Furthermore, studies showed concern regarding public perceptions regarding the COVID-19 pandemic because it might affect the policy makers and because of uncertainty. In addition, the “infodemic” make it even harder for the policy makers to convince people to “follow” the evidence (75). Examples of misleading advice on COVID-19 that had been rapidly and widely spread online creating threats to specific public health measures (including wearing mask or social distancing) were also true for Bangladesh (75). General people are often reluctant and ignore broad public health measures undermining COVID-19 responses.
Environmental factors should also be carefully considered in policy making for Covid-19. COVID-19 is generating substantial amounts of hazardous waste worldwide and Bangladesh is a part of it. In Bangladesh, there is an alarming unhealthy practice of collecting used mask and PPE by the waste collectors who resale it in the local market illegally as reported by the frontline newspapers and TV channels. A poor medical waste management system might increase the risk of spread of Covid-19. On the other hand, a wastewater surveillance for COVID-19 pandemic for inclusion of wastewater based epidemiology in policy making is also very important (81).
Safe mass vaccination is the long term solution for the current pandemic (82). With limited resources of health system of Bangladesh, any vaccine providing a protection, at least against severe COVID-19 cases would reduce the burden on the scanty hospital and intensive care unit facilities in the country (83, 84). Also, the mass participation to vaccination can be ensured through advertising about herd immunity (85). Fortunately Bangladesh Government has given priority to this issue and is moving forward with its vaccination strategy. With an aim of vaccinating 80% of the total adult population, the vaccination drive was inaugurated on 27th January, 2021 (86). The Bangladesh government published a priority list for the first round of vaccine recipients, including frontline workers and older people aged 40 years and above. A compulsory app-based registration system was developed for registration of vaccination against COVID-19. The vaccines, primarily, were distributed through tertiary healthcare centers in the capital city of Dhaka. Another proportion were dispersed through district hospitals and Upazila health complexes (1st referral center at primary healthcare level) (87).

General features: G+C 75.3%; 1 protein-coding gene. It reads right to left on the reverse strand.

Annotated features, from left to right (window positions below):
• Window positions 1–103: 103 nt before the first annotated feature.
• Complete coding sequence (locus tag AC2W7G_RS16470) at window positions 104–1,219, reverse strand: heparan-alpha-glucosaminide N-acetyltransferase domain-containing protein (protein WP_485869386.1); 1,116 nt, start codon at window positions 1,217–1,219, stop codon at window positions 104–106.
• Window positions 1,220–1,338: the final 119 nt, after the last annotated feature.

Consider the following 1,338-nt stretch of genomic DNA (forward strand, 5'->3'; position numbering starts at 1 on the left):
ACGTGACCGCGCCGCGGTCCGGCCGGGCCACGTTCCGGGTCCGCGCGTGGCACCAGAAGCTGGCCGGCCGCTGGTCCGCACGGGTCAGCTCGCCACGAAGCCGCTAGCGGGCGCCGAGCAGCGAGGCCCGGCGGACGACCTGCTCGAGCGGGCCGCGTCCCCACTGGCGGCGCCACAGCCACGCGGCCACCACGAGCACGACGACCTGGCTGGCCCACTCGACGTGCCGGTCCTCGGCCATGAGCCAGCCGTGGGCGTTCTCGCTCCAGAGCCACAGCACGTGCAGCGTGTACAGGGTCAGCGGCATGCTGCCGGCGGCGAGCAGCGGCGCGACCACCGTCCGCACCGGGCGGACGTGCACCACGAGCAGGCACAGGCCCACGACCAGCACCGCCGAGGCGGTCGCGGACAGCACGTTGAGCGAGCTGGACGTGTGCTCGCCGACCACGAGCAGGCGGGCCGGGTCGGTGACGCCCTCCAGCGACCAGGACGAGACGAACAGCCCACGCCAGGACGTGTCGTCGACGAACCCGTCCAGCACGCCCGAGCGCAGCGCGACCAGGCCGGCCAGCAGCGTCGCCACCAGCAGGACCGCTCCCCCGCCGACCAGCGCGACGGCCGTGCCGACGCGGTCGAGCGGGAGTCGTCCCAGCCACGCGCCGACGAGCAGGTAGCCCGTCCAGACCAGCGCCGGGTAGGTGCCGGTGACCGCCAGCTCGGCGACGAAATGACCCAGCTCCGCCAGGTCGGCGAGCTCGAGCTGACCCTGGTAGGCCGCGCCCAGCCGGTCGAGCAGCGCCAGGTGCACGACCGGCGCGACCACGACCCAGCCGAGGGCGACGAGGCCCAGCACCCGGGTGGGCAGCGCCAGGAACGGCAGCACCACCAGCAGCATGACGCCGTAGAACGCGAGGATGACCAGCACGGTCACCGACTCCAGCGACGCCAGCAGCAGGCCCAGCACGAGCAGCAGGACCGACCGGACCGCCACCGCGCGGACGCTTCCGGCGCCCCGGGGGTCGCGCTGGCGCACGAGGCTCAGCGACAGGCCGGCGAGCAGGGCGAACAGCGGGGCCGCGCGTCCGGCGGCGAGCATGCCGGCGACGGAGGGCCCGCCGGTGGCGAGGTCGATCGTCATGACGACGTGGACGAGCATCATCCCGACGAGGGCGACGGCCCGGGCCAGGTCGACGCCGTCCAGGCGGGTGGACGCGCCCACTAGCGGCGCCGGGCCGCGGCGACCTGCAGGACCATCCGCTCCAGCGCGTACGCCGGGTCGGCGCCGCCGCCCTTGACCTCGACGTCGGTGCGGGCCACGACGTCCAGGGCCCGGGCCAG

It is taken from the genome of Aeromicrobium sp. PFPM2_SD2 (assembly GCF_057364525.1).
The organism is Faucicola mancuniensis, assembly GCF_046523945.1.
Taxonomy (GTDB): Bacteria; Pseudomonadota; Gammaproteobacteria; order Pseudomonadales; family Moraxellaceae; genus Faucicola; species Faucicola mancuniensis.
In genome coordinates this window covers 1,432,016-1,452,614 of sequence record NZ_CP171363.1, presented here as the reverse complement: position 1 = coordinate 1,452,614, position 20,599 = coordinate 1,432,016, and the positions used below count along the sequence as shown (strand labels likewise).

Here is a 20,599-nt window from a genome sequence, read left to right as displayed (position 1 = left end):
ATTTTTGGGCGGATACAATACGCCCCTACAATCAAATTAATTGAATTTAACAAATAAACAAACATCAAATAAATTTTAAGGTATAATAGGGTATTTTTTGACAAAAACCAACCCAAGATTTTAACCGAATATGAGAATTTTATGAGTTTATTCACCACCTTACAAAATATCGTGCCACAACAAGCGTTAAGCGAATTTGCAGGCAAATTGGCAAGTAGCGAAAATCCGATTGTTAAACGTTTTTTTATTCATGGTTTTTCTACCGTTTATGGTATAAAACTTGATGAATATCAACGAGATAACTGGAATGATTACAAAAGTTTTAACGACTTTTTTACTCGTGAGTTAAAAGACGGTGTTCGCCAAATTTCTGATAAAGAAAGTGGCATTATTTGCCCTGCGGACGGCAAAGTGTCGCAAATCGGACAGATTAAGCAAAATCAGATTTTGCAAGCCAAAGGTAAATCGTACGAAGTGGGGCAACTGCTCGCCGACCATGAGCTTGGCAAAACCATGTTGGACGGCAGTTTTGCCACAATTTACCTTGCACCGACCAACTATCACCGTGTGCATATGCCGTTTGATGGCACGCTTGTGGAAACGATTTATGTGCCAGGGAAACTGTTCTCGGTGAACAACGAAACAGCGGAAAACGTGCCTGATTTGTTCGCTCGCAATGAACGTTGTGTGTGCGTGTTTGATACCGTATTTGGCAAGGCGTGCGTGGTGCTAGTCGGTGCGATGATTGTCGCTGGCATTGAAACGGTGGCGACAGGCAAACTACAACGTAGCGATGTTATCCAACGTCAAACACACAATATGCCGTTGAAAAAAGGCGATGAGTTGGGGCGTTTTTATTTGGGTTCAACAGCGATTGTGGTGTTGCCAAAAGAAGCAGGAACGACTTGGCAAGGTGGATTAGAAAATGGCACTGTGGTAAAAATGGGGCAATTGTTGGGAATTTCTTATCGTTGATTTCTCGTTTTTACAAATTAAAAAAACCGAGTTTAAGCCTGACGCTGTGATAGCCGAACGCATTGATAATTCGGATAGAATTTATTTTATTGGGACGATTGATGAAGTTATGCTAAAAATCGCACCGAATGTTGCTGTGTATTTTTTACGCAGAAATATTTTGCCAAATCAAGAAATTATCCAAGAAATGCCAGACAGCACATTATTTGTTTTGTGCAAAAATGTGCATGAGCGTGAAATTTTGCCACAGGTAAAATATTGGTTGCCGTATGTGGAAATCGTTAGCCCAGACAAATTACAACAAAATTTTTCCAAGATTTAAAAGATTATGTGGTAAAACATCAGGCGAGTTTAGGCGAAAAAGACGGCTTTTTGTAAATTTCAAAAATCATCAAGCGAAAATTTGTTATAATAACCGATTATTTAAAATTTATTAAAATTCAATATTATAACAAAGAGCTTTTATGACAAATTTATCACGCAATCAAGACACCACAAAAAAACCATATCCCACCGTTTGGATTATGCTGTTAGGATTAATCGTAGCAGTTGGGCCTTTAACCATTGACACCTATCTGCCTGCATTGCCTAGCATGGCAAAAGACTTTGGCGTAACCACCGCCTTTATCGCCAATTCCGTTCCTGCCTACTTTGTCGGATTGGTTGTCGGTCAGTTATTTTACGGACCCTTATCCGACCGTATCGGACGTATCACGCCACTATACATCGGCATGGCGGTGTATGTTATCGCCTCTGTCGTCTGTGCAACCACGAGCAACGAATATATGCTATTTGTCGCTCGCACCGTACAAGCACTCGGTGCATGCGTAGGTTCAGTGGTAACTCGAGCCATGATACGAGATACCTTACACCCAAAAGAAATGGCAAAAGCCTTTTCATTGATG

In conclusion, using the lessons learned from the first wave of the crisis of COVID-19 pandemic in Bangladesh and in other countries of the world, this study suggests that, for a developing country like Bangladesh, a long period of lockdown cannot be a suitable measure to control the spread of the pandemic as it might give birth to economic crisis. Rather, social awareness regarding the spread of the disease and its probable impact, usefulness of using mask, as well as a strong healthcare sector might be helpful to fight against COVID-19.
Our study has a few limitations. The publicly available dataset could have some misreported or under reported data. In Bangladesh data, on 15th June there is a sharp increase in the total number of recoveries due to the change in the definition of recovery by IEDCR (a patient can be declared recovered if the fever goes down without paracetamol or similar drugs and if there is a significant improvement in breathing or coughing problems within 3 days) (88). According to DGHS, over 15,000 patients recovered from COVID-19 up to June 15, 2020. The patients who recovered from COVID-19 included both symptomatic and asymptomatic patients which could not be specified due to lack of data. The deaths and recoveries occurred not only in the hospital but also at home. Lack of massive testing and lack of data on such cases, we could not shed light on that part.
To combat an infectious disease, it is not only important to know about the virus biology but also the nature of the spread, probable measures to prevent the disease, the effectiveness of measures, and the loopholes in those measures. In Bangladesh, the COVID-19 confirmed cases showed an exponential increase after the lockdown was relaxed.